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Extraction review: Chris Hemsworth-Randeep Hooda lead an action-packed explosion that's emotionally numb

Release Date: 24 Apr 2020 / 01hr 56min

Cinestaan Rating

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Shriram Iyengar

While Sam Hargrave's film delivers the explosive action, it fails to put up a solid enough antagonist to match the heroics of its lead. 

Indian actors, all too often, have been reduced to bit parts in large Hollywood productions. But when Randeep Hooda and Chris Hemsworth get it on in the middle of a Dhaka firefight, Hooda gives as good as he gets. The Indian actor finds himself given the rare opportunity of a meaty role in Sam Hargraves action-entertainer, that is only let down by the lack of emotional depth and a strong enough villain. 

The story begins with the kidnapping of Ovi Mahajan (Rudraksh Jaiswal), the son of a powerful drug lord Ovi Mahajan Sr (Pankaj Tripathi) in Mumbai. Ovi is taken to Dhaka, Bangaldesh by Amir Asif (Priyanshu Painyuli), his father's professional rival. Cue Tyler Rake (Chris Hemsworth), a down and depressed mercenary, who picks on the big bounty to rescue Ovi back from Dhaka. Except, unknown to Tyler, Saju (Randeep Hooda), Mahajan's loyal soldier, is also on the hunt for the boy. 

Hargrave's film is heavy on the action, as expected, but does not lack flair. Hargrave's shoots the action with authenticity. The film marks the directorial debut of the stunt-director, who has been part of producer Joe and Anthony Russos' Avengers universe. Extraction, though, is more Captain America: The Winter Soldier (2014), with its street fights and close-quarter combat. 

The storyline promises action, and delivers. Newton Thomas Sigel's camera captures the gritty, grimy criminal landscape in Dhaka and the nature of its fighters. From confined staircases to alleys and crowded bridges, the camera moves as an observer to Hemsworth's mercenary, as he tries to find an escape route with his bounty.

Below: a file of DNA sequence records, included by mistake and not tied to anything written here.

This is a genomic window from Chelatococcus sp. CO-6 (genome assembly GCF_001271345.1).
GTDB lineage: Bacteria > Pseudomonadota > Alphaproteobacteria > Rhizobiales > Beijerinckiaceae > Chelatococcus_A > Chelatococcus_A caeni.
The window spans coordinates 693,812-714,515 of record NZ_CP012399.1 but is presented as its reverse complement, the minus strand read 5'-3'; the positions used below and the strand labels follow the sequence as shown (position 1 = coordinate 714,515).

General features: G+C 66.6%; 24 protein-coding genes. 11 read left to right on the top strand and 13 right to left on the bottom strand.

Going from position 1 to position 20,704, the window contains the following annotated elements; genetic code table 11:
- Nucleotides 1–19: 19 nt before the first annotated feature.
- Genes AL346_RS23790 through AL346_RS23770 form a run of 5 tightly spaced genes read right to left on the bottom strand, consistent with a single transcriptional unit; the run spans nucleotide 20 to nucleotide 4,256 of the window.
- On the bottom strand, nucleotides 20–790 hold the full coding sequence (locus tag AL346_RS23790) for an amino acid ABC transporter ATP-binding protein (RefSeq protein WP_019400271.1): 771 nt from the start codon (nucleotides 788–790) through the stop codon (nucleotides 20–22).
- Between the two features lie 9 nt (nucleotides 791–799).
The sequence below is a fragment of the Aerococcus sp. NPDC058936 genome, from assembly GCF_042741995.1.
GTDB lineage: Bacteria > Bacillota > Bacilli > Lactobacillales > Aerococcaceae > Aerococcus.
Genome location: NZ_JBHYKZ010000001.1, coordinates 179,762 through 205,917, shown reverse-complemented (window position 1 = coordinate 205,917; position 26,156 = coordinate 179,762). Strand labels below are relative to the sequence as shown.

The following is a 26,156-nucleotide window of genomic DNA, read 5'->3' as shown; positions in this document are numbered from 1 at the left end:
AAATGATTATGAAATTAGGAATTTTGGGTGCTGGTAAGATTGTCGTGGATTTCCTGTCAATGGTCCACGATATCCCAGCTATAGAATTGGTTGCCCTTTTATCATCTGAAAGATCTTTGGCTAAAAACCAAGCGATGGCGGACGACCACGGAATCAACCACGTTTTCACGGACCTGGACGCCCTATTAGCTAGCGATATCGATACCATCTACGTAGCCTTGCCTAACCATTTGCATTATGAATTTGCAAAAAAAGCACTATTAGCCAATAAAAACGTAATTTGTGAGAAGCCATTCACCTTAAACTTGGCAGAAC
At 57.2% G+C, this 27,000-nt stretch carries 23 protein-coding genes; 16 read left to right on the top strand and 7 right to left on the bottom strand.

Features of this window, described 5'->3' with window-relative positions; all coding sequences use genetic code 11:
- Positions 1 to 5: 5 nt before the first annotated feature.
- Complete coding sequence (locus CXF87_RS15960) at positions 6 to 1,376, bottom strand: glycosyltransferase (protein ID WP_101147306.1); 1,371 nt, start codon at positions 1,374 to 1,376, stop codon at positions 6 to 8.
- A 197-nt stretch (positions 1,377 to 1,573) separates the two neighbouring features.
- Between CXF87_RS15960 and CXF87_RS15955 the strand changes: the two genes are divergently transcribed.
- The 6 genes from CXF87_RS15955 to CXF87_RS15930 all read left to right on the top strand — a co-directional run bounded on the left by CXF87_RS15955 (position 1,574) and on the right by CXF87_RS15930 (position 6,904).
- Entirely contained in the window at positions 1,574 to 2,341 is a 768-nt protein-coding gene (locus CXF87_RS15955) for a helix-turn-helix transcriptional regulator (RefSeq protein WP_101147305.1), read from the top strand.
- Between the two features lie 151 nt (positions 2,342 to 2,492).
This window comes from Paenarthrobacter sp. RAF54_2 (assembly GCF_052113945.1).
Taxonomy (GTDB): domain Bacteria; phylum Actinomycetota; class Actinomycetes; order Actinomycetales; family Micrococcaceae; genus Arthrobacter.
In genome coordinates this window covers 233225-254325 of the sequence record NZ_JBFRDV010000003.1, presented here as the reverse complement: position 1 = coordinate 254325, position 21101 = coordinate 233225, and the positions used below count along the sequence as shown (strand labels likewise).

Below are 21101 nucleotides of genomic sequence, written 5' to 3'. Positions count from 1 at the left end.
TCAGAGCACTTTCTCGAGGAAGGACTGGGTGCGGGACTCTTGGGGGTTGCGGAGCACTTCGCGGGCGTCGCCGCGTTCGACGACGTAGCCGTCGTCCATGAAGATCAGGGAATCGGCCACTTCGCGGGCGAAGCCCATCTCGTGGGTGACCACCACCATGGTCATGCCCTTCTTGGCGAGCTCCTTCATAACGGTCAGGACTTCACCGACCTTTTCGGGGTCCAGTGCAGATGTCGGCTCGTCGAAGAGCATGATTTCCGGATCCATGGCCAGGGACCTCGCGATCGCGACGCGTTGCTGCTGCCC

The story is based on Ande Park's graphic novel Ciudad. While the story forms a heroic arc for Hemsworth's Tyler Rake, it fails to provide him with a strong antagonist. Hemsworth does the heavy lifting well, throwing himself into the action sequences with enthusiasm. He is matched by Hooda, a special forces officer, who finds himself fighting Rake and an entire country on two fronts. 

The two characters who could have played villain, Tripathi's Mahajan and Painyuli's Amir Asif have little to do and only appear in bits and pieces. Of these, Painyuli has more screen time than Tripathi, but he has little to do other than look dominant and ferocious. The other problem is that both villains vanish at the key moments. Tripathi does not have a presence and vanishes in the first half itself, while Painyuli is restricted to shadow boxing around the edges of the story. 

The key dramatic moments of Hemsworth's interaction with Ovi, played well by Jaiswal, feel a little too superficial. There is a touch of the Gladiator (2000) in Hemsworth's Rake - a one-man army fighting a lost cause to redeem his past. The only trouble is the conversation that sets the emotional foundation between the hostage and the rescuer. It fails to add the layer that would help the eventual dramatic moment register. Even the background of Hooda's Saju, a homely father with a son waiting for him, does not make an emotional dent. 

Regardless, Hargrave builds up the action part of the film quite well. The film is one street fight after another, leading up to a thrilling end. With Hemsworth delivering the punches, Hooda pulls his own with some heavy-duty action. If only there was a villain worth fighting with. 


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